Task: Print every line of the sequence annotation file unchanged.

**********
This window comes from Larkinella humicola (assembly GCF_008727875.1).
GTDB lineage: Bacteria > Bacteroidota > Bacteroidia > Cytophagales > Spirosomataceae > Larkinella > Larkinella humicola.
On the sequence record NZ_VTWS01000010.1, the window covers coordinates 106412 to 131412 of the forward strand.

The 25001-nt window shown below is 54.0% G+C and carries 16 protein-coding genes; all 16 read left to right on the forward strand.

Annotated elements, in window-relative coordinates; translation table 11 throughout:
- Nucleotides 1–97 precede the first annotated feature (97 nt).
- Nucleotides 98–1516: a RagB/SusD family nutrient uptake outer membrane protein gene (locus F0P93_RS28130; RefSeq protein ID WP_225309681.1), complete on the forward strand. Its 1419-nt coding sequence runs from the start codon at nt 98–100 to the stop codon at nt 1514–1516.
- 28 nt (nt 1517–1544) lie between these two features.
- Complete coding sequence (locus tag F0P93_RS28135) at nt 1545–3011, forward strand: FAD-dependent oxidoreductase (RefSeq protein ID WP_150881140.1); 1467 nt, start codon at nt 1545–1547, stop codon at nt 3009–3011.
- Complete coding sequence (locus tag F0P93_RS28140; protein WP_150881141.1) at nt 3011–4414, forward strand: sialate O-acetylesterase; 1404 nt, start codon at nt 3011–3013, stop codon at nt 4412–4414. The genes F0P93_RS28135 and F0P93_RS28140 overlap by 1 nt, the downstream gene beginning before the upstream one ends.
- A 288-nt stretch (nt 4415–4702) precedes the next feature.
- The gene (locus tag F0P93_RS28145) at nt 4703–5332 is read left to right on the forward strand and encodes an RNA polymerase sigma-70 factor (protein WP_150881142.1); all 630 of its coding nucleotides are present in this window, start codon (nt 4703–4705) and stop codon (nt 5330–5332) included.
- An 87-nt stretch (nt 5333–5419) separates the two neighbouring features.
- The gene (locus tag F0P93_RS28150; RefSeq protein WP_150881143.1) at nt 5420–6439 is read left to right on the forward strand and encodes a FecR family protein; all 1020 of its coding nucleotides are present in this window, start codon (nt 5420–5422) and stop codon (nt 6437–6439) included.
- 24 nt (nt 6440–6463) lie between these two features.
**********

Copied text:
This window comes from Larkinella humicola (assembly GCF_008727875.1).
GTDB lineage: Bacteria > Bacteroidota > Bacteroidia > Cytophagales > Spirosomataceae > Larkinella > Larkinella humicola.
On the sequence record NZ_VTWS01000010.1, the window covers coordinates 106412 to 131412 of the forward strand.

The 25001-nt window shown below is 54.0% G+C and carries 16 protein-coding genes; all 16 read left to right on the forward strand.

Annotated elements, in window-relative coordinates; translation table 11 throughout:
- Nucleotides 1–97 precede the first annotated feature (97 nt).
- Nucleotides 98–1516: a RagB/SusD family nutrient uptake outer membrane protein gene (locus F0P93_RS28130; RefSeq protein ID WP_225309681.1), complete on the forward strand. Its 1419-nt coding sequence runs from the start codon at nt 98–100 to the stop codon at nt 1514–1516.
- 28 nt (nt 1517–1544) lie between these two features.
- Complete coding sequence (locus tag F0P93_RS28135) at nt 1545–3011, forward strand: FAD-dependent oxidoreductase (RefSeq protein ID WP_150881140.1); 1467 nt, start codon at nt 1545–1547, stop codon at nt 3009–3011.
- Complete coding sequence (locus tag F0P93_RS28140; protein WP_150881141.1) at nt 3011–4414, forward strand: sialate O-acetylesterase; 1404 nt, start codon at nt 3011–3013, stop codon at nt 4412–4414. The genes F0P93_RS28135 and F0P93_RS28140 overlap by 1 nt, the downstream gene beginning before the upstream one ends.
- A 288-nt stretch (nt 4415–4702) precedes the next feature.
- The gene (locus tag F0P93_RS28145) at nt 4703–5332 is read left to right on the forward strand and encodes an RNA polymerase sigma-70 factor (protein WP_150881142.1); all 630 of its coding nucleotides are present in this window, start codon (nt 4703–4705) and stop codon (nt 5330–5332) included.
- An 87-nt stretch (nt 5333–5419) separates the two neighbouring features.
- The gene (locus tag F0P93_RS28150; RefSeq protein WP_150881143.1) at nt 5420–6439 is read left to right on the forward strand and encodes a FecR family protein; all 1020 of its coding nucleotides are present in this window, start codon (nt 5420–5422) and stop codon (nt 6437–6439) included.
- 24 nt (nt 6440–6463) lie between these two features.